When I was a teenager growing up on the Unto These Hills Actors Compound, our choreographer, no lover of the ladies, used to say of a woman he considered particularly ugly, “She uses Pretty Feet on her face.” Pretty Feet and Pretty Hands target rough skin and have been manufactured by a company called B.F. Ascher & Company for going onto sixty years – which, given the fact that I am 62, is about right. This same choreographer used to refer to such women as, “Dog’s Lunches.” As someone who dishes out her dogs’ lunch every day, I can say with confidence that this is not a compliment.
Between the ages of about eleven and thirteen, I metamorphosed from a sturdy little girl into what the Sears Catalog described as, “chunky.” Like “A dog’s lunch”, not a compliment. Boys in my same predicament were hailed as, ”husky,” which implied a certain hardiness on their part. The same thing cannot be said for “chunky.”
Overcome by social angst and propelled by my mother’s own deep anxiety about her weight, I went on a diet at age 14 and lost thirty pounds. I’ve spent the last fifty years struggling to keep those pounds off. It is a battle I have won thus far – more or less — but at the expense of great gobbets of my soul: one of those Pyrrhic victories that you win, all the while you are losing the war. The character of Glen in my brother Peter Hardy’s wonderful play Glen and Sally at the Palace remembers his own sister as being shackled to her scale:
Sally, you’re just like my sister. She used to go running around the house screaming “I lost a pound! I lost a pound!” Then a couple of days later she’d be moaning “I gained a pound, what am I going to do?” It never seemed to occur to her she was staying in the same place.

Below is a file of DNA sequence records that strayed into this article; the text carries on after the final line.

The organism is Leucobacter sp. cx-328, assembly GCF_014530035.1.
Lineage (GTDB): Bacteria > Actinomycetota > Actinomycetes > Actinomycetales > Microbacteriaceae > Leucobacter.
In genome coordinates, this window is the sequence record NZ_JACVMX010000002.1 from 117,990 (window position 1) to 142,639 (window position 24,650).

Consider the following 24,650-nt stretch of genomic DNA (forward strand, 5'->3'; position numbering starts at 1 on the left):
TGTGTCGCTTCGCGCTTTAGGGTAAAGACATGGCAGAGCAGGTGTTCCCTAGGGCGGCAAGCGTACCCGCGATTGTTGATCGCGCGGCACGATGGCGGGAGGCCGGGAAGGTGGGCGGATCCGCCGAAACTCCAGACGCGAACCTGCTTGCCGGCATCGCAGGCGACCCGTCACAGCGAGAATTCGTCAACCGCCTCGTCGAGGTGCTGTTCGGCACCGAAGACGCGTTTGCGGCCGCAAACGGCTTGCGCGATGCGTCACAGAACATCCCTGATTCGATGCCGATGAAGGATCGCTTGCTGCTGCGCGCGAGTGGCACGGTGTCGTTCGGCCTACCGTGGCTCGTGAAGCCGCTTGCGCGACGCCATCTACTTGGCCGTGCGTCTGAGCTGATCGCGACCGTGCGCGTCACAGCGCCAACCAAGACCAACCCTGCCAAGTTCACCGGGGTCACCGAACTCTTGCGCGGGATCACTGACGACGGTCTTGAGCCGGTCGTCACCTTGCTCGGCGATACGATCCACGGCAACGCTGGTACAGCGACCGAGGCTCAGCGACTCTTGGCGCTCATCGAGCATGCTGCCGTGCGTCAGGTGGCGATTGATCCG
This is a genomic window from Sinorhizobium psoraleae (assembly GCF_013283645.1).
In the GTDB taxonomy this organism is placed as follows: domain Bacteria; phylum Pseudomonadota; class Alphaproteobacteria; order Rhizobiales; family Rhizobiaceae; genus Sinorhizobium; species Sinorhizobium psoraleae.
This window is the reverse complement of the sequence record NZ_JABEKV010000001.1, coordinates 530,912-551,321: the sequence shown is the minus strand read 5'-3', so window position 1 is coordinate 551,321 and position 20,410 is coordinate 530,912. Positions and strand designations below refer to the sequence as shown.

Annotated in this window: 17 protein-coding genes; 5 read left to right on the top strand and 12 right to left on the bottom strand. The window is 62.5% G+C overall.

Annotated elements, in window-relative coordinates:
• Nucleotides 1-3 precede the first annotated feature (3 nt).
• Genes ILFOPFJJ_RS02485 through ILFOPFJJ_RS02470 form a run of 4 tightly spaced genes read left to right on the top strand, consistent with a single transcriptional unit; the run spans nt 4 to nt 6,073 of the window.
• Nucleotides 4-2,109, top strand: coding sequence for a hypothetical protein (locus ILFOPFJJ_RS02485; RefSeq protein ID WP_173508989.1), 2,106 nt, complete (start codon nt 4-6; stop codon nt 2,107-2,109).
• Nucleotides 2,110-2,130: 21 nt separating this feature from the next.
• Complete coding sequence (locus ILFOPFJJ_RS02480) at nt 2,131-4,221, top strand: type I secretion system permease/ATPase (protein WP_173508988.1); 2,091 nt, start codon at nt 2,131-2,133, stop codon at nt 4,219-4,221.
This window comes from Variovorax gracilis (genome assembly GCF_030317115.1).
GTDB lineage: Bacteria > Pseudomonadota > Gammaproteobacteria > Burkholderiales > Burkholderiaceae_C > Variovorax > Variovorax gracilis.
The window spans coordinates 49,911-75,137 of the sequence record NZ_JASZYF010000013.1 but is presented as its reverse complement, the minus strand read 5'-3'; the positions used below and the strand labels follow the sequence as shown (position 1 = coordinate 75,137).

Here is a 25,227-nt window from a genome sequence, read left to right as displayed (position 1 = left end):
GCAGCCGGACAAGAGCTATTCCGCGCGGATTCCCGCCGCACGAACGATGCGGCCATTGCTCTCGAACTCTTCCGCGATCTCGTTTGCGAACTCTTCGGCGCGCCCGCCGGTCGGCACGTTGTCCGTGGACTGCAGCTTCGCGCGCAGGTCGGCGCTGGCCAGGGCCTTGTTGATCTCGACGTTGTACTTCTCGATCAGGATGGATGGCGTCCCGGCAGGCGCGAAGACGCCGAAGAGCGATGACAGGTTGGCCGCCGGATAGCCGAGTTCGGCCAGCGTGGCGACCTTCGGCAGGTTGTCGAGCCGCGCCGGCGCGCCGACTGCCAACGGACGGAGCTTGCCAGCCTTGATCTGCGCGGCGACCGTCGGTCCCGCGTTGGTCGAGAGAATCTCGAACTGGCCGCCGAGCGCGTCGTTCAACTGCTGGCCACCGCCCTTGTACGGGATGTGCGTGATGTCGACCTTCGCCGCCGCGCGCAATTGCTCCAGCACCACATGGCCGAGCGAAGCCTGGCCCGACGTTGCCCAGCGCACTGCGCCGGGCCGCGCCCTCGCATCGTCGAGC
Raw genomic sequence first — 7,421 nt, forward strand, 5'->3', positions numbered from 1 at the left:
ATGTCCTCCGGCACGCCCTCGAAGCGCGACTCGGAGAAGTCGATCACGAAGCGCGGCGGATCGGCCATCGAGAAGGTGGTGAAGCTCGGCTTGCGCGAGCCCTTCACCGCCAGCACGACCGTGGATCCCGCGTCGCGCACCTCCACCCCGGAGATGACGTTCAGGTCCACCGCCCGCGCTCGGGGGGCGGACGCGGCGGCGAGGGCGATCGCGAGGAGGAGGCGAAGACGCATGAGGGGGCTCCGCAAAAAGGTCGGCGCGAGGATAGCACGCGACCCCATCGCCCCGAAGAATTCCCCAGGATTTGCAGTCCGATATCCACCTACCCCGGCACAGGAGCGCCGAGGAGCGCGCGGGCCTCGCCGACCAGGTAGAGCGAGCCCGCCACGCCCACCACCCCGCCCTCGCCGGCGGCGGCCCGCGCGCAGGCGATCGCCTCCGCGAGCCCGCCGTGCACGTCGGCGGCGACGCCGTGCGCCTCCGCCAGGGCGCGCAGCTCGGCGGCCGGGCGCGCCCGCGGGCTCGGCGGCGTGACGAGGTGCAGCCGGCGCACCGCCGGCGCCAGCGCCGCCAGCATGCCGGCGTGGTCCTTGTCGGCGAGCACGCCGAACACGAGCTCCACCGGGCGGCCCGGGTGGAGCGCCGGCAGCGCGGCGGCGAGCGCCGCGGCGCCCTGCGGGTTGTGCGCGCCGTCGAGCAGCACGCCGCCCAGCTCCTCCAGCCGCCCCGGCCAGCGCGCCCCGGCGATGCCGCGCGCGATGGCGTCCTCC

It’s sobering to be reduced to a caricature and have to concede that, yeah, that pretty much summed it up — for the entirety of my misspent youth and all too many of the years that followed. If staying thin was an art, I would deserve a Lifetime Achievement Award. Sadly, it is not.
Of course, all things are relative.
“Pretty feet,” when applied to dogs, is a glorious thing. Our beloved golden retriever Buddy used to tuck his muzzle between beautifully trimmed paws to achieve an effect that was nothing short of winsome. “Pretty feet!” I would cry out and the whole family would come running to snap photos and gush, “How adorable!” Also, judging by the enthusiasm with which my dogs greet their lunch, whether such a lunch is a good thing or a bad thing depends on your species. (Mind you, I suspect that all dogs like everybody’s lunch.)
Last night, as I was ransacking the bathroom for some kind of unscented lotion to put on a chapped bit of skin around my nose, my eyes snagged upon a bottle of the Pretty Feet lotion I rub into my craggy old heels every morning. The very thing! I thought, squirting a little onto my finger and rubbing it around my nose.
Then I realized what I had done: I had used Pretty Feet on my face.
Clearly the jig is up.